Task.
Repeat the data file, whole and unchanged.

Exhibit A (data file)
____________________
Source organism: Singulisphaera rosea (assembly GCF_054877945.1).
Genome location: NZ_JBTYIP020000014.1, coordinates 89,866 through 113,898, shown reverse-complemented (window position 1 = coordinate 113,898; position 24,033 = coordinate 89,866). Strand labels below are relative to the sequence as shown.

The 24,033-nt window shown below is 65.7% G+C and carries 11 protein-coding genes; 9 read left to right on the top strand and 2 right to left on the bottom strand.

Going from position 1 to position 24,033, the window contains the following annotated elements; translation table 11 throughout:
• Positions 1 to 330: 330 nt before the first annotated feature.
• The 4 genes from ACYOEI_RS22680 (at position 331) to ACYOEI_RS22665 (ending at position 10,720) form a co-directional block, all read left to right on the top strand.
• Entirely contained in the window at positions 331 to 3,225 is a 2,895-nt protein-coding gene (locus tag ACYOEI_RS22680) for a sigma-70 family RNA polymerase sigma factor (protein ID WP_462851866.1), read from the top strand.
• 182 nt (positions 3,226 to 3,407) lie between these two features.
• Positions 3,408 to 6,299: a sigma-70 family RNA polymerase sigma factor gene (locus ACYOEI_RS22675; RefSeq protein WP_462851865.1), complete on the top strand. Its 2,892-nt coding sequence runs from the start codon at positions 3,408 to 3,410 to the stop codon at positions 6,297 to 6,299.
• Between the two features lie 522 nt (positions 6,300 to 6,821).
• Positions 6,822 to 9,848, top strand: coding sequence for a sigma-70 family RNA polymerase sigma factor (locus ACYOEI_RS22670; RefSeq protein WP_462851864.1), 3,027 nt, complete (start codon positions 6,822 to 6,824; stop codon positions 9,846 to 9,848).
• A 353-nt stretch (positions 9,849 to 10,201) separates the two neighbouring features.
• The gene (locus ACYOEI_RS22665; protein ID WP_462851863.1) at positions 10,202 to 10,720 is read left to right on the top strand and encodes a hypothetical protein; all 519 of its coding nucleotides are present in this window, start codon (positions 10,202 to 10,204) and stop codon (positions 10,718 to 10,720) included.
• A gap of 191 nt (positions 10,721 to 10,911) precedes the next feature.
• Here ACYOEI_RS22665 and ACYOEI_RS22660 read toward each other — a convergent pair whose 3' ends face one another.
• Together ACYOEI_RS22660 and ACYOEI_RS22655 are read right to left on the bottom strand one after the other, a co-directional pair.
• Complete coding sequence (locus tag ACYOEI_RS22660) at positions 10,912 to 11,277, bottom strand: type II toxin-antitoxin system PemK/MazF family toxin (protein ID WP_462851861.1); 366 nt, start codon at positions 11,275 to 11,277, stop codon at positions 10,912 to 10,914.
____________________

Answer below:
Source organism: Singulisphaera rosea (assembly GCF_054877945.1).
Genome location: NZ_JBTYIP020000014.1, coordinates 89,866 through 113,898, shown reverse-complemented (window position 1 = coordinate 113,898; position 24,033 = coordinate 89,866). Strand labels below are relative to the sequence as shown.

The 24,033-nt window shown below is 65.7% G+C and carries 11 protein-coding genes; 9 read left to right on the top strand and 2 right to left on the bottom strand.

Going from position 1 to position 24,033, the window contains the following annotated elements; translation table 11 throughout:
• Positions 1 to 330: 330 nt before the first annotated feature.
• The 4 genes from ACYOEI_RS22680 (at position 331) to ACYOEI_RS22665 (ending at position 10,720) form a co-directional block, all read left to right on the top strand.
• Entirely contained in the window at positions 331 to 3,225 is a 2,895-nt protein-coding gene (locus tag ACYOEI_RS22680) for a sigma-70 family RNA polymerase sigma factor (protein ID WP_462851866.1), read from the top strand.
• 182 nt (positions 3,226 to 3,407) lie between these two features.
• Positions 3,408 to 6,299: a sigma-70 family RNA polymerase sigma factor gene (locus ACYOEI_RS22675; RefSeq protein WP_462851865.1), complete on the top strand. Its 2,892-nt coding sequence runs from the start codon at positions 3,408 to 3,410 to the stop codon at positions 6,297 to 6,299.
• Between the two features lie 522 nt (positions 6,300 to 6,821).
• Positions 6,822 to 9,848, top strand: coding sequence for a sigma-70 family RNA polymerase sigma factor (locus ACYOEI_RS22670; RefSeq protein WP_462851864.1), 3,027 nt, complete (start codon positions 6,822 to 6,824; stop codon positions 9,846 to 9,848).
• A 353-nt stretch (positions 9,849 to 10,201) separates the two neighbouring features.
• The gene (locus ACYOEI_RS22665; protein ID WP_462851863.1) at positions 10,202 to 10,720 is read left to right on the top strand and encodes a hypothetical protein; all 519 of its coding nucleotides are present in this window, start codon (positions 10,202 to 10,204) and stop codon (positions 10,718 to 10,720) included.
• A gap of 191 nt (positions 10,721 to 10,911) precedes the next feature.
• Here ACYOEI_RS22665 and ACYOEI_RS22660 read toward each other — a convergent pair whose 3' ends face one another.
• Together ACYOEI_RS22660 and ACYOEI_RS22655 are read right to left on the bottom strand one after the other, a co-directional pair.
• Complete coding sequence (locus tag ACYOEI_RS22660) at positions 10,912 to 11,277, bottom strand: type II toxin-antitoxin system PemK/MazF family toxin (protein ID WP_462851861.1); 366 nt, start codon at positions 11,275 to 11,277, stop codon at positions 10,912 to 10,914.